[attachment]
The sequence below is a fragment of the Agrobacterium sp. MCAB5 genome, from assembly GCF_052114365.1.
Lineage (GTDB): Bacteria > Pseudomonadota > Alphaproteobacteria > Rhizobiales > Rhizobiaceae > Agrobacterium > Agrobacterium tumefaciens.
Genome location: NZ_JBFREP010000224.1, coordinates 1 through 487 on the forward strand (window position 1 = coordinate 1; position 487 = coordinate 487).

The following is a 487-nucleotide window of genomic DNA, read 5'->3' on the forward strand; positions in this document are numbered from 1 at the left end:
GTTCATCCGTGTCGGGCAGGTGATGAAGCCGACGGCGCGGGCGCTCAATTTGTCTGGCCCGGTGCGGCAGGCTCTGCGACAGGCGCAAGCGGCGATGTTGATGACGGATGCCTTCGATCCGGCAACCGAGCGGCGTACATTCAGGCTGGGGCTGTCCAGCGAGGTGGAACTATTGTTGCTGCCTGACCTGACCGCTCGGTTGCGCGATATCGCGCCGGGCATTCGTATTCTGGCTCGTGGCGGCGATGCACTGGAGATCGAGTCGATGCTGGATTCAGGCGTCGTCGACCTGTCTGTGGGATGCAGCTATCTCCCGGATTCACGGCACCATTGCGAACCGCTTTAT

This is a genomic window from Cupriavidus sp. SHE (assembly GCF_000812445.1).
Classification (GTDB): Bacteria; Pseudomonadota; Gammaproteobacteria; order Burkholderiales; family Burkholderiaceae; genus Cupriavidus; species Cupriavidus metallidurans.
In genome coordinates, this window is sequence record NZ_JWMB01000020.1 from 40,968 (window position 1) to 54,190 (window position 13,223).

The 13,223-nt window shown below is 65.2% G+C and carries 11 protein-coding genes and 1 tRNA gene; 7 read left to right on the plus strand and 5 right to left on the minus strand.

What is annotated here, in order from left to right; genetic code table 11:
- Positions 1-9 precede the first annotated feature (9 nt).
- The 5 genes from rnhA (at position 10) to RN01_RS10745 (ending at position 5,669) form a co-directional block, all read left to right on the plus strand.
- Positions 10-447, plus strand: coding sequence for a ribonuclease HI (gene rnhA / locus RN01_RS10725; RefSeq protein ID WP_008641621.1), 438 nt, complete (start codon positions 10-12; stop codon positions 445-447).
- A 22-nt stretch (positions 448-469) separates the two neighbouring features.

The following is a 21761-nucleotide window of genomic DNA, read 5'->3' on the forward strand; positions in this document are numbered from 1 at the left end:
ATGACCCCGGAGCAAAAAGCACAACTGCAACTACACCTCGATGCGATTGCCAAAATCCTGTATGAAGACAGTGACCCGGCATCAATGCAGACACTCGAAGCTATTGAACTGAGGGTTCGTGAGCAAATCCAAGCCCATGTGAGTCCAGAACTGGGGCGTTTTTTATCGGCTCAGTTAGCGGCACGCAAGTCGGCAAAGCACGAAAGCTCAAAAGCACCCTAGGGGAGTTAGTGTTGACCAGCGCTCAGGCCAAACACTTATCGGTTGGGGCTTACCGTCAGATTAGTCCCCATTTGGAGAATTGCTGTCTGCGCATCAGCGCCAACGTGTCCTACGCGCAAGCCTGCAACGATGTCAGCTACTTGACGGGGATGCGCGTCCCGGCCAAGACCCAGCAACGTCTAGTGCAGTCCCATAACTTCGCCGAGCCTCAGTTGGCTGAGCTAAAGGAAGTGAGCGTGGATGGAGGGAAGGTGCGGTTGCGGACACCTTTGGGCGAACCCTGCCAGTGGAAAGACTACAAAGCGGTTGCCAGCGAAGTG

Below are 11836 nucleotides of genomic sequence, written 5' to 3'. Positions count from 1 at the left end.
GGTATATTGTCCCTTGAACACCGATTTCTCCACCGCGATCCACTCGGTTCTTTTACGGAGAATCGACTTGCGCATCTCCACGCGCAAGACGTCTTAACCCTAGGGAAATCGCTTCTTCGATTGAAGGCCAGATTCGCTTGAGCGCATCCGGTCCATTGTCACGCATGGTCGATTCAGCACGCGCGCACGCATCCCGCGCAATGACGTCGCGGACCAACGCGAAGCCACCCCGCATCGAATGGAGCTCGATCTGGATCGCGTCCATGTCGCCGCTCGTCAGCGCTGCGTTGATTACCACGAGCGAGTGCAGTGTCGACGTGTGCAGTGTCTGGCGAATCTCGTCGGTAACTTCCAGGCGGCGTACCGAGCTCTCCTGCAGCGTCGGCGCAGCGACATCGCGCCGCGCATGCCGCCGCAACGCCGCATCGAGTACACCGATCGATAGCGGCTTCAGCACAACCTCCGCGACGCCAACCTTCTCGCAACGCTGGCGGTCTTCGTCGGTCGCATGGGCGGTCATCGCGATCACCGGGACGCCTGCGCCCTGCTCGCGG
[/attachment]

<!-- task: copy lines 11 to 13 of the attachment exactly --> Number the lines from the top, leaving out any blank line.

- Positions 1-9 precede the first annotated feature (9 nt).
- The 5 genes from rnhA (at position 10) to RN01_RS10745 (ending at position 5,669) form a co-directional block, all read left to right on the plus strand.
- Positions 10-447, plus strand: coding sequence for a ribonuclease HI (gene rnhA / locus RN01_RS10725; RefSeq protein ID WP_008641621.1), 438 nt, complete (start codon positions 10-12; stop codon positions 445-447).